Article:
HONOLULU — While the iconic Haleakalā silversword plant made a strong recovery from early 20th-century threats, it has now entered a period of substantial climate-related decline. New research published this week warns that global warming may have severe consequences for the silversword in its native habitat.

Known for its striking rosette, the silversword grows for 20-90 years before the single reproductive event at the end of its life, at which time it produces a large (up to six feet tall) inflorescence with as many as 600 flower heads. The plant was in jeopardy in the early 1900s due to animals eating the plants and visitors gathering them. With successful management, including legal protection and the physical exclusion of hoofed animals, the species made a strong recovery, but since the mid-1990s it has entered a period of substantial decline. A strong association of annual population growth rates with patterns of precipitation suggests the plants are undergoing increasingly frequent and lethal water stress. Local climate data confirm trends towards warmer and drier conditions on the mountain, which the researchers warn will create a bleak outlook for the threatened silverswords if climate trends continue. (more…)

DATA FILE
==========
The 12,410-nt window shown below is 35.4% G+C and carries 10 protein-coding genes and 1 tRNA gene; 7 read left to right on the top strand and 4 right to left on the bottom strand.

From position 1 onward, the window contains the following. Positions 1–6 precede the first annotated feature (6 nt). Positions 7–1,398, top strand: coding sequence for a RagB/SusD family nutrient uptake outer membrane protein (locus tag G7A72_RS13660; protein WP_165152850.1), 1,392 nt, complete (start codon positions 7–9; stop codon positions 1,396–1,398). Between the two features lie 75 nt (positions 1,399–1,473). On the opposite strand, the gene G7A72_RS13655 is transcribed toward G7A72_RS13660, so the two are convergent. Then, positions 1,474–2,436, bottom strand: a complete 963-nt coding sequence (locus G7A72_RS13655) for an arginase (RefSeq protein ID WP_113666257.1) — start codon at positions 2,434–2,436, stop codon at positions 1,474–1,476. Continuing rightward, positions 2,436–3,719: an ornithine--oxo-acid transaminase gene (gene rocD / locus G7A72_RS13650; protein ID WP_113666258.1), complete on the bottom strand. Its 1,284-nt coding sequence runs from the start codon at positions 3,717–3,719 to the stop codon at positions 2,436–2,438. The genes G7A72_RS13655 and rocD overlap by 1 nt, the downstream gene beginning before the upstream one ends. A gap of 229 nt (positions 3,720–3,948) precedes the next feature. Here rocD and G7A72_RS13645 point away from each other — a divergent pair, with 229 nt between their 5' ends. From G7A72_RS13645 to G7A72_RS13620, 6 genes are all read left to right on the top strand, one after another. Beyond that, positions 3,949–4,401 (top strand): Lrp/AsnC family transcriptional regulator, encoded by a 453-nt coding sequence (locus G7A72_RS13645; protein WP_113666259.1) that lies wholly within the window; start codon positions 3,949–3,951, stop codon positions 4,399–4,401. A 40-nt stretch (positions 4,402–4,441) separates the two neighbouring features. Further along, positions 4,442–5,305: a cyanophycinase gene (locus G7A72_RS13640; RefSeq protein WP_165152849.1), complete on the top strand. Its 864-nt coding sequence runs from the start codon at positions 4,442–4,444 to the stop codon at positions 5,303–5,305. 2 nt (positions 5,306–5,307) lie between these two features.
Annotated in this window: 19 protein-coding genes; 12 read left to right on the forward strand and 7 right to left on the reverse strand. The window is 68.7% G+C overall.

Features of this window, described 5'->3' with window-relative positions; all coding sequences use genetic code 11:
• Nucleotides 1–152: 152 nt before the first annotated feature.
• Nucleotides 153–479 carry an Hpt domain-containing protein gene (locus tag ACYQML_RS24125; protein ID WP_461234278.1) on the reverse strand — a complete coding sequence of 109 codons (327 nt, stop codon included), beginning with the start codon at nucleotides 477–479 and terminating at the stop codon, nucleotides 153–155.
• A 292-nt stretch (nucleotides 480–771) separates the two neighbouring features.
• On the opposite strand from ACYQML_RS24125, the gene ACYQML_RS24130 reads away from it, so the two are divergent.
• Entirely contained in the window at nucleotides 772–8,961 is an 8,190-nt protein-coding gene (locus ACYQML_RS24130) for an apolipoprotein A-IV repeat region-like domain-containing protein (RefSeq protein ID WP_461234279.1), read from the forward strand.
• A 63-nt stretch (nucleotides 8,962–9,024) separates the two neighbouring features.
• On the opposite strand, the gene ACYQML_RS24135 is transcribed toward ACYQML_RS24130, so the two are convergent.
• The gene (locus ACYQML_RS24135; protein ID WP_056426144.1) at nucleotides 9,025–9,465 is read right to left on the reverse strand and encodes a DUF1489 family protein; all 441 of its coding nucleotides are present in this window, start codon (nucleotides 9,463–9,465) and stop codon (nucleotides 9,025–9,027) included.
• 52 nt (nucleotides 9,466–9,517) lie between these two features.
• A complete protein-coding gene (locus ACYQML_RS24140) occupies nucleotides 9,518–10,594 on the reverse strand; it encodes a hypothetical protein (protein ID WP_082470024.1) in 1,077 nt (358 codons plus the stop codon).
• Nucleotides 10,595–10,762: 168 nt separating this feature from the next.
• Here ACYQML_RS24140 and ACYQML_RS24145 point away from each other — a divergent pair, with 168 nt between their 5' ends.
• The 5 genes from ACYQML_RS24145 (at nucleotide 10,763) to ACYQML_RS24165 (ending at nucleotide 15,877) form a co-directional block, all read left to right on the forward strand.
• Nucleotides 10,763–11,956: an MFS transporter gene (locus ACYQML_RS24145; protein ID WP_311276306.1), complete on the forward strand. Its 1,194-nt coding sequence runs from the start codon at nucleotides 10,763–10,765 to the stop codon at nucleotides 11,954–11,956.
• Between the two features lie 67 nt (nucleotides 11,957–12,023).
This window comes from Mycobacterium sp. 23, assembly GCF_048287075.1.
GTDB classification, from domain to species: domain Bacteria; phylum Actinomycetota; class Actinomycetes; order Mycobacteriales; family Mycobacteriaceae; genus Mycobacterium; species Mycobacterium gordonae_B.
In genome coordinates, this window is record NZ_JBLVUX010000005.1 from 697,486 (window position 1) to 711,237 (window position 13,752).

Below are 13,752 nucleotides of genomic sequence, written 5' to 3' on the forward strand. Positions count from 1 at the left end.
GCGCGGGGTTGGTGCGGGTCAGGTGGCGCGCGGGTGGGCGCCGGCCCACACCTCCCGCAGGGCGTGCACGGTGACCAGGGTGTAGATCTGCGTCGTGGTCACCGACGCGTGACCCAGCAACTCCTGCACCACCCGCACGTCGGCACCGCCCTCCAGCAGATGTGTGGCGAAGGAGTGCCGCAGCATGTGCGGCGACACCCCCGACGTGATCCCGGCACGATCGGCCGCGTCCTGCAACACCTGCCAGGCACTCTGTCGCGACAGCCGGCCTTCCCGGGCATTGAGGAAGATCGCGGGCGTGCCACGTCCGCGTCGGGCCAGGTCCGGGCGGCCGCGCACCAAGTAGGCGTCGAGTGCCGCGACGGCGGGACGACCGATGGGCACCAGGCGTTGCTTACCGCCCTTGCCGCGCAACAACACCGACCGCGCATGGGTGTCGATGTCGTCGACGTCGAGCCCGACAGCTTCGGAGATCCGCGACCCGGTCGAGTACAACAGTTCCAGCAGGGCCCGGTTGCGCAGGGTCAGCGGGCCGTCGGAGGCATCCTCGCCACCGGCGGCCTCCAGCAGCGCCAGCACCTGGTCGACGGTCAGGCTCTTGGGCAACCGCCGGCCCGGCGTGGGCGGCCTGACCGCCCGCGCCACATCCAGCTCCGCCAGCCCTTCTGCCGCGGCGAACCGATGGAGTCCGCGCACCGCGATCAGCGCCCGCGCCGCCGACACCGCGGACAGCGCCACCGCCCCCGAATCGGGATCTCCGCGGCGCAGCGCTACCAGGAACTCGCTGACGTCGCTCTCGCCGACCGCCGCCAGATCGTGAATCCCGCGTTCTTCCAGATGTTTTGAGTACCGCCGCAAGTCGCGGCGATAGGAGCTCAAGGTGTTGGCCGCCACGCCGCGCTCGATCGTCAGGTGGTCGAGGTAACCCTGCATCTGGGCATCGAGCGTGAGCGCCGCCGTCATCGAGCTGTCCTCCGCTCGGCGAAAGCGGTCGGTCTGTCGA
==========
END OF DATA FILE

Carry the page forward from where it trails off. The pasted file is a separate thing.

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Clam Fields Found at Deep, Low-Temperature Mariana Vents

Scientists have marveled at the unusual life forms thriving at high temperature hydrothermal vents of the deep ocean.

Now the discovery of clam communities near lower temperature vents in the Mariana Trench is providing information about both the biogeography of the clams and the extent of the serpentinite vents that sustain them. (more…)